9.2.2 Domain adaptation: partially-unsupervised methods
9.3 Proposed domain adaptation SVM
9.3.1 DASVM: problem definition and assumptions
9.3.2 DASVM: formulation
9.4 Proposed circular validation strategy
9.4.1 Circular validation strategy: rationale
9.4.2 Circular validation strategy: formulation
9.5 Experimental results
9.6 Discussions and conclusion
Mean kernels for semi-supervised remote sensing image classification
10.1 Introduction
10.2 Semi-supervised classification with mean kernels
10.2.1 Learning from labelled samples
10.2.2 Image clustering
10.2.3 Cluster similarity and the mean map
10.2.4 Composite sample-cluster kernels
10.2.5 Sample selection bias and the soft mean map
10.2.6 Summary of composite mean kernel methods
10.3 Experimental results
10.3.1 Model development
10.3.2 Results on synthetic data
10.3.3 Results on real data
Function approximation and regression
Kernel methods for unmixing hyperspectral imagery
11.1 Introduction
11.2 Mixing models
11.2.1 Areal mixtures
11.2.2 Intimate mixtures
11.3 Proposed kernel unmixing algorithm
11.3.1 Support vector data description for endmember extraction
11.3.2 Rate-distortion theory
11.4.2 AVIRIS data results
11.4.3 Processing times
11.5 Development of physics-based kernels for unmixing
11.5.1 Simplification of the albedo to reflectance transform
11.5.2 Kernel approximation of intimate mixtures
11.6 Physics-based kernel results
11.7 Summary
Kernel-based quantitative remote sensing inversion
12.1 Introduction
12.2 Typical kernel-based remote sensing inverse problems
12.2.1 Aerosol inverse problems
12.2.2 Land surface parameter retrieval problem
12.3 Well-posedness and ill-posedness
12.4 Regularization
12.4.1 Imposing a priori constraints on the solution
12.4.2 Tikhonov variational regularization
12.4.3 Direct regularization
12.4.4 Statistical regularization
12.5 Optimization techniques
12.5.1 Sparse inversion in l1 space
12.5.2 Optimization methods for l2 minimization model
12.6 Kernel-based BRDF model inversion
12.6.1 Inversion by NTSVD
12.6.2 Tikhonov regularized solution
12.6.3 Land surface parameter retrieval results
12.7 Aerosol particle size distribution function retrieval
12.8 Conclusion
Land and sea surface temperature estimation by support vector regression
13.1 Introduction
13.2 Previous work
13.2.1 LST and SST estimation from satellite data
13.2.2 Parameter optimization and error modelling for SVR
13.3 Methodology
13.3.1 SVR for LST and SST estimation
13.3.2 Automatic parameter optimization for SVR
13.3.3 Pointwise statistical modelling the SVR error
13.4 Experimental results
13.4.1 Data sets and experimental set-up
13.4.2 Parameter-optimization results
13.4.3 Results on the estimation of regression-error variance
13.5 Conclusions
Kernel-based feature extraction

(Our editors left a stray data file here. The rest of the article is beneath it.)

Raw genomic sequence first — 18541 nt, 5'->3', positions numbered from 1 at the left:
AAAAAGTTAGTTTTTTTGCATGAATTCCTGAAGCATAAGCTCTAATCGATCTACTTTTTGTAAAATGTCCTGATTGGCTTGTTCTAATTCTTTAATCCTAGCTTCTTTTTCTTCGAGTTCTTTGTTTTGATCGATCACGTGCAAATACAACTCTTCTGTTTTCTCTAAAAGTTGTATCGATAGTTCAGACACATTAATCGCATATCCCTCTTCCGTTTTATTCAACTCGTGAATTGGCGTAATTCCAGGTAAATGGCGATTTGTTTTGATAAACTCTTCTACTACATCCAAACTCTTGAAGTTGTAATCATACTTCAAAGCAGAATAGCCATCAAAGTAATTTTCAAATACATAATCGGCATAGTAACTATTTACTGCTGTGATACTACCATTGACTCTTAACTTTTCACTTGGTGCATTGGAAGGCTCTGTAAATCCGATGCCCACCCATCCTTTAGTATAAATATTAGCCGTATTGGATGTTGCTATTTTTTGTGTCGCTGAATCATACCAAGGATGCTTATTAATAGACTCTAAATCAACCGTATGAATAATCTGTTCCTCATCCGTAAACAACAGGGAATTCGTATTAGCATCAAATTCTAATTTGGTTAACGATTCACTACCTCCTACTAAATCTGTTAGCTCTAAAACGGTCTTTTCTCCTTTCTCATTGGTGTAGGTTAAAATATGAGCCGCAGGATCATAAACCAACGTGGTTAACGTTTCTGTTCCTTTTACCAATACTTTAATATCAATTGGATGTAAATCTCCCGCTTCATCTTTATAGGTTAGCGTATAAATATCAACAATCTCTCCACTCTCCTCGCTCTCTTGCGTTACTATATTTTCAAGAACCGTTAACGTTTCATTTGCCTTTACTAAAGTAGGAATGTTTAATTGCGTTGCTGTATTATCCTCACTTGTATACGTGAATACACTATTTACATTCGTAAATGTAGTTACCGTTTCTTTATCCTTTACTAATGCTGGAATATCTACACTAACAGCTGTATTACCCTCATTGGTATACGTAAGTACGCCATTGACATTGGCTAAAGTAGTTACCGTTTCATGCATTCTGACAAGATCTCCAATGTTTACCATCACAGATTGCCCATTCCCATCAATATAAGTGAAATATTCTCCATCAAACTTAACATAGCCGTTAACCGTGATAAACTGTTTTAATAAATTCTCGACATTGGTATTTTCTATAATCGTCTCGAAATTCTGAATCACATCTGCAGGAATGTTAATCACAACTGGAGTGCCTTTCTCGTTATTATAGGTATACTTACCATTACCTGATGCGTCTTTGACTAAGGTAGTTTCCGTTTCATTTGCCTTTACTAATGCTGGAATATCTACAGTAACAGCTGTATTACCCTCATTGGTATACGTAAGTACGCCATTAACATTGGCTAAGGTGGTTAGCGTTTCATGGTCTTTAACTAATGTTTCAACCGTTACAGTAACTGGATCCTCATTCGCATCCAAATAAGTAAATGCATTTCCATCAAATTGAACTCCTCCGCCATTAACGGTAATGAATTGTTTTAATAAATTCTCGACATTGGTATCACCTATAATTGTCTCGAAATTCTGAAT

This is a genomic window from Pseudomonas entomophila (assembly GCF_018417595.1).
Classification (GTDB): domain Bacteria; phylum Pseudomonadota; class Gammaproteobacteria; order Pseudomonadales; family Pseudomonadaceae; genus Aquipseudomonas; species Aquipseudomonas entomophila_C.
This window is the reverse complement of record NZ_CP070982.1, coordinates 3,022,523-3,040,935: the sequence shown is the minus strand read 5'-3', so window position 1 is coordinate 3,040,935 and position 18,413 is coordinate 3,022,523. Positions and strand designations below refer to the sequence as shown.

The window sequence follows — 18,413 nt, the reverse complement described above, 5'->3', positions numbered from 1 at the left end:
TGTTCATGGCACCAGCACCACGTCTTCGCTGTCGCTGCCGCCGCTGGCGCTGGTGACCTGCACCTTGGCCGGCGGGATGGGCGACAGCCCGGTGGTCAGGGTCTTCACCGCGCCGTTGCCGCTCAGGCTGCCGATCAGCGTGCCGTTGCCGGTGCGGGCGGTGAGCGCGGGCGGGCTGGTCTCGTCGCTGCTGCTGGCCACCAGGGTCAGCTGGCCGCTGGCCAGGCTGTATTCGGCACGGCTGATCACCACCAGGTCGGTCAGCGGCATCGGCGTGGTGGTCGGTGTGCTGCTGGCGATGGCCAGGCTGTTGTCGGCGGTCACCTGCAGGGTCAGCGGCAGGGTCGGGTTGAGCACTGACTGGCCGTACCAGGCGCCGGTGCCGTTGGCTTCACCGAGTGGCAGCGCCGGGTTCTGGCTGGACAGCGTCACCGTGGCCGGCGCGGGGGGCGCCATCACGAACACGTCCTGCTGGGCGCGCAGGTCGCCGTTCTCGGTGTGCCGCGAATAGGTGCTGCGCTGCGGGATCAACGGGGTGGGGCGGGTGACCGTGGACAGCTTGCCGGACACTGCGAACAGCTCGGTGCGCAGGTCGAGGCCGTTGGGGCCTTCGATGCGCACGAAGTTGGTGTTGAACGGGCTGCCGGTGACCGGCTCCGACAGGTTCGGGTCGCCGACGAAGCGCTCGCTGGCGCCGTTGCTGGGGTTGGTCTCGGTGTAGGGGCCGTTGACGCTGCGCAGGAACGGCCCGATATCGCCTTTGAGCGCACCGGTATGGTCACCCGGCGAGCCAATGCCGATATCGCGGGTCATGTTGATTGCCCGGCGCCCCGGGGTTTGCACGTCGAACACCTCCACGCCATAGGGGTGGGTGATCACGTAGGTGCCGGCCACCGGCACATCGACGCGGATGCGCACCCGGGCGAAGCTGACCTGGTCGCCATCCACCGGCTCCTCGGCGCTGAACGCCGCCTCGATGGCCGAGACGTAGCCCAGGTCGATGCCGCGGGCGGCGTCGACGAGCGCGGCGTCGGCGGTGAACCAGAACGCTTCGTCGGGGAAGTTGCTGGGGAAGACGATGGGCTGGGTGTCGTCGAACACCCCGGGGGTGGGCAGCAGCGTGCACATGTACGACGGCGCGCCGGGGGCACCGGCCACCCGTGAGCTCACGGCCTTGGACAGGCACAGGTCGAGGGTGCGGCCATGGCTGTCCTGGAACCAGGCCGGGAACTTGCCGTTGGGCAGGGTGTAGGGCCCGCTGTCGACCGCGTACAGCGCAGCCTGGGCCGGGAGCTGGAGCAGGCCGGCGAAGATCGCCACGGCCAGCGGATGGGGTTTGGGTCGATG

Kernel multivariate analysis in remote sensing feature extraction
14.1 Introduction
14.2 Multivariate analysis methods
14.2.1 Principal component analysis (PCA)
14.2.2 Partial least squares
14.2.3 Canonical correlation analysis
14.2.4 Orthonormalized partial least squares
14.3 Kernel multivariate analysis
14.3.1 Kernel PCA
14.3.2 Kernel PLS
14.3.3 Kernel CCA
14.3.4 Kernel OPLS
14.3.5 Some considerations about Kernel MVA methods
14.4 Sparse Kernel OPLS
14.5 Experiments: pixel-based hyperspectral image classification
14.5.1 Data set description and experimental setup
14.5.2 Results description
14.6 Conclusions
KPCA algorithm for hyperspectral target/anomaly detection
15.1 Introduction
15.2 Motivation
15.2.1 Feature extraction of hyperspectral images
15.2.2 Introducing KM for hyperspectral image processing
15.2.3 Hyperspectral images for numerical experiments
15.3 Kernel-based feature extraction in hyperspectral images
15.3.1 Principal component analysis
15.3.2 Kernel mapping
15.3.3 Kernel Principal Component Analysis (KPCA)
15.4 Kernel-based target detection in hyperspectral images
15.4.1 The concept of target detection
15.4.2 Invariant subpixel material detector
15.4.3 Kernel invariant subpixel detection
15.5.3 Selective KPCA Feature Extraction for Anomaly Detection
15.6 Conclusions
16.1 Introduction
16.2 Related feature extractions
16.2.1 Linear discriminant analysis
16.2.2 Generalized discriminant analysis
16.2.3 Nonparametric weighted feature extraction
16.2.4 Fuzzy linear feature extraction
16.3 Kernel-based NWFE and FLFE
16.3.1 Kernel-based NWFE
16.3.2 Kernel-based FLFE
16.4 Eigenvalue resolution with regularization
16.5 Experiments
16.5.1 Data sets
16.5.2 Experiment design
16.5.3 Experiment results
16.6 Comments and conclusions
Index
P. 1
Kernel Methods for Remote Sensing Data Analysis

Kernel Methods for Remote Sensing Data Analysis

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Published by Wiley